Most people don’t spend much time thinking about sewage. This is generally a good way to approach life. But there’s some interesting stuff going on down there once you get past what’s actually going on down there.
Nearly 800 cities in the U.S. have antiquated sewer systems that, with as little as 0ne-tenth of an inch of rain, flood local waterways with a combination of storm water and waste water. Most of those cities are confined to the northeast and midwest – with a few old Gold Rush outposts in the Pacific northwest thrown in – allowing you to basically track the westward migration of the U.S. population. Up to a point, most cities used a combined sewer system before engineering evolved to make separated systems more of a reality.
On the Great Plains, Omaha is that point and its going to cost the city and its taxpayers nearly $1.7 billion over the next 15 years to minimize the impact of Combined Sewer Overflows on the Missouri River.
Here’s an excerpt from my cover story on the project for this week’s Reader:
There was a time in Omaha’s history when raw sewage flowed through the streets — not by accident, but by design. Or, rather, lack thereof.
For the first few decades of the city’s existence, Omahans simply emptied their outhouses and privies through trenches that poured directly into the street. Human waste pooled in wagon ruts during rainy weather and baked in alleyway cesspools during the hot summer months. Faced with a calamity of unsanitary conditions and citizen complaints, the City Council proposed Omaha’s first sewer system in 1878, according to city records.
The city tried to do it right. The original plan called for separate sewer systems for storm water and sewage at a cost of nearly $1 million dollars, a $20 million project today. But with Omaha’s explosive growth in the early 20th Century, the plan was abandoned in favor of a much quicker and more common solution – the combined sewer system.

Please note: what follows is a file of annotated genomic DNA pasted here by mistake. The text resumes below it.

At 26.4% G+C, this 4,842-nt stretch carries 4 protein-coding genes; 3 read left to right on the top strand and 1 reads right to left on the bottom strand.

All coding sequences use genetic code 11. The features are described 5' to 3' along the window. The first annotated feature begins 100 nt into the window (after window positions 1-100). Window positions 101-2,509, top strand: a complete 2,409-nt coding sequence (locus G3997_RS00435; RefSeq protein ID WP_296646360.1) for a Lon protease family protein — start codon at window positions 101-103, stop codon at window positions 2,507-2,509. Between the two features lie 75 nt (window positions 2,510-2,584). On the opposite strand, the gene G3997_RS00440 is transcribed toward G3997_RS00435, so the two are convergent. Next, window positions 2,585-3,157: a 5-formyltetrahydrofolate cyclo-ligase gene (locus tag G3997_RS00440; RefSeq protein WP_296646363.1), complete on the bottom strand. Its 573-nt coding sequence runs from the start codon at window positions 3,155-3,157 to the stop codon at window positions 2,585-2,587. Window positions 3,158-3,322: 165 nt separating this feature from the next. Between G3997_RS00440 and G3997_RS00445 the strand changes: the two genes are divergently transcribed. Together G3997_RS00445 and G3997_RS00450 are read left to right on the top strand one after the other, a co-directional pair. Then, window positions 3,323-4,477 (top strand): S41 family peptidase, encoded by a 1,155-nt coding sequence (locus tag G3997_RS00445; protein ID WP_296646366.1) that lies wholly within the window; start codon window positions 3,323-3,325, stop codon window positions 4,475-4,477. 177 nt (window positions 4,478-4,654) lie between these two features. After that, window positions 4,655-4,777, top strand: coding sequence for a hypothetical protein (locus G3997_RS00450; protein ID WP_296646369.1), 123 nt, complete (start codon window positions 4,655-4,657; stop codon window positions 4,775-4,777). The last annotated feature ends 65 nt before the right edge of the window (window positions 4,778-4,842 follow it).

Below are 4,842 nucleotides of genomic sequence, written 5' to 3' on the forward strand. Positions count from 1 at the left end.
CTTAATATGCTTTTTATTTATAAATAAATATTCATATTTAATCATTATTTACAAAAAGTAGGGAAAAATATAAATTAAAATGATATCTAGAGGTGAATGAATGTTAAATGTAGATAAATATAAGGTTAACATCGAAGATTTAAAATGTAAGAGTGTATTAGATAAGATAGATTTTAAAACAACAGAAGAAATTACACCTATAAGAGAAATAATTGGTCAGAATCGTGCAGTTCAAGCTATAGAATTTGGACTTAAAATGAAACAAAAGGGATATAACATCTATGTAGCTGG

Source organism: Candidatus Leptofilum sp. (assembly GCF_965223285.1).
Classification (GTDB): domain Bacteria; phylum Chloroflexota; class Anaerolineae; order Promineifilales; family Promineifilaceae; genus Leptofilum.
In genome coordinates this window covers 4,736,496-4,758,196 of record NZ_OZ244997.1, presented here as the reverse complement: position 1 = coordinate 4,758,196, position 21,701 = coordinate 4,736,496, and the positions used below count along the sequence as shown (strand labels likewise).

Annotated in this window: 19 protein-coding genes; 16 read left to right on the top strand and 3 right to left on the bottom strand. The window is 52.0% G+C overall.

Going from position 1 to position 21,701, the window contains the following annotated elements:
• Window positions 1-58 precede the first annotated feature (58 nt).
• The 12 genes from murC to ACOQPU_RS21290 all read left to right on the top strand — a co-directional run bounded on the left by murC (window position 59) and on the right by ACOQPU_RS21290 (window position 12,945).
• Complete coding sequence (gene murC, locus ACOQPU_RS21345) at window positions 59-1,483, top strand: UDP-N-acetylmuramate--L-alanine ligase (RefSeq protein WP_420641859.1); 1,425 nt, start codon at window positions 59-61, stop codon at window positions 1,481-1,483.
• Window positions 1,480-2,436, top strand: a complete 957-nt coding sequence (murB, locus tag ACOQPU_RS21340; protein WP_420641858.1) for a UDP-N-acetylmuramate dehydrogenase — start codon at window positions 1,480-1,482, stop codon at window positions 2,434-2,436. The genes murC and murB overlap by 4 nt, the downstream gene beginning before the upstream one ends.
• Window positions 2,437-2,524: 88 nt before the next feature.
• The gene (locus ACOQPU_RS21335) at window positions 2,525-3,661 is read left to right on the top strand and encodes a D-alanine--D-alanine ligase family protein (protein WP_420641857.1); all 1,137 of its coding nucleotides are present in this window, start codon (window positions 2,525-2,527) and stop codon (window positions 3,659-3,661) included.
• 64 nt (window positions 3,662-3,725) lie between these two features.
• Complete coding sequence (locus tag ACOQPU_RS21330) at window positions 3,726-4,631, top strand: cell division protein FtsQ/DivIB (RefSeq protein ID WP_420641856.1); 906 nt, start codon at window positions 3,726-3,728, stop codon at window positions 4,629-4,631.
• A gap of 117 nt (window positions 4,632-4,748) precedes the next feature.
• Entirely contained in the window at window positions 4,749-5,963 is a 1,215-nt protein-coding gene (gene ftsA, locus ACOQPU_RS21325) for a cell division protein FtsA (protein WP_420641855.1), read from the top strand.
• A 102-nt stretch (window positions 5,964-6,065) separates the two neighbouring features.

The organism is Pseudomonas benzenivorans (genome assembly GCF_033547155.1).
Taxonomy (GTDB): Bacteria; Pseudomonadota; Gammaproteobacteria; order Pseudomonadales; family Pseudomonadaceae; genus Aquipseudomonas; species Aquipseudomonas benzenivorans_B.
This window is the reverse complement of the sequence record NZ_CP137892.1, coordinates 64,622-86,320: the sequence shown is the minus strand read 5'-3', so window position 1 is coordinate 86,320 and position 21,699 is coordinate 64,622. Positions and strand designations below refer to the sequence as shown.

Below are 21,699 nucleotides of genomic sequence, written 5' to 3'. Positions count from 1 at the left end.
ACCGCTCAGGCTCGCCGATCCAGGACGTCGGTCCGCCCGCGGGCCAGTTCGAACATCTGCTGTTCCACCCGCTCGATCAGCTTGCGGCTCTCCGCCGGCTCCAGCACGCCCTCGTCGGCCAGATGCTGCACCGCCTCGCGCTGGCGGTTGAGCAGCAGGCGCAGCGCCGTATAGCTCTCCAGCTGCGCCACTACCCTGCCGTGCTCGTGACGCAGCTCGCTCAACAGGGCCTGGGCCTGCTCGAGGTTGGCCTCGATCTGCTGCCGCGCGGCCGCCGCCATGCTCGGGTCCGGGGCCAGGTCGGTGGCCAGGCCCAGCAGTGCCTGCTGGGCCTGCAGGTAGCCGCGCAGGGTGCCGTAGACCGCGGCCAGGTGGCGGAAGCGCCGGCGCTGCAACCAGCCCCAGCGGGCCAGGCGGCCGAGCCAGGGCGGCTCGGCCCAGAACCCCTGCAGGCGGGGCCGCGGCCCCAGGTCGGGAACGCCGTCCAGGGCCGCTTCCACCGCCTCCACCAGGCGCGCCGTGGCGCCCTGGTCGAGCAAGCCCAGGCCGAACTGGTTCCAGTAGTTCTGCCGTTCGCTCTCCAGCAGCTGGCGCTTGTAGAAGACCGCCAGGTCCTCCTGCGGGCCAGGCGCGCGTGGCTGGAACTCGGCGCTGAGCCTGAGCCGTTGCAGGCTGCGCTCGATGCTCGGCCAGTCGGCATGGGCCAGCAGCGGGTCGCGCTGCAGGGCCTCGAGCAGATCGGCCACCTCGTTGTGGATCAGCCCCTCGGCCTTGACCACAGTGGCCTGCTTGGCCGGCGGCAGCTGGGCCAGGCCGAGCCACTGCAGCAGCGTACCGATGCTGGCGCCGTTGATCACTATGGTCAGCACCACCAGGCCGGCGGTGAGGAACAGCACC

Until the mid-1960s, all of Omaha’s wastewater emptied directly into the Missouri River without treatment. The city began to build separate sewer systems in developing West Omaha and constructed two treatment plants that sterilized all of the city’s wastewater prior to release into the waterways to service East Omaha under normal conditions.
Combined sewers were the exception, and the City of Omaha, along with the other cities, operated under special permits from the EPA and state regulators due to the limitations of their antiquated system.
But as concrete replaces grass and cities continue to grow, so does the amount of storm water runoff. By 1994, the EPA had developed its first control plan to address the growing dangers of combined-sewer overflow and had set a series of minimum controls for cities to meet by 1997. Omaha met that deadline, but a new one emerged in 2005. Because of increased federal requirements in the Clean Water Act, the EPA gave Omaha two years to have a draft of its longterm plan to address overflow issues in place. In 2009, the city submitted its completed plan to the Nebraska Department of Environmental Quality, the state organization charged with monitoring the project.
Read the rest of the story here.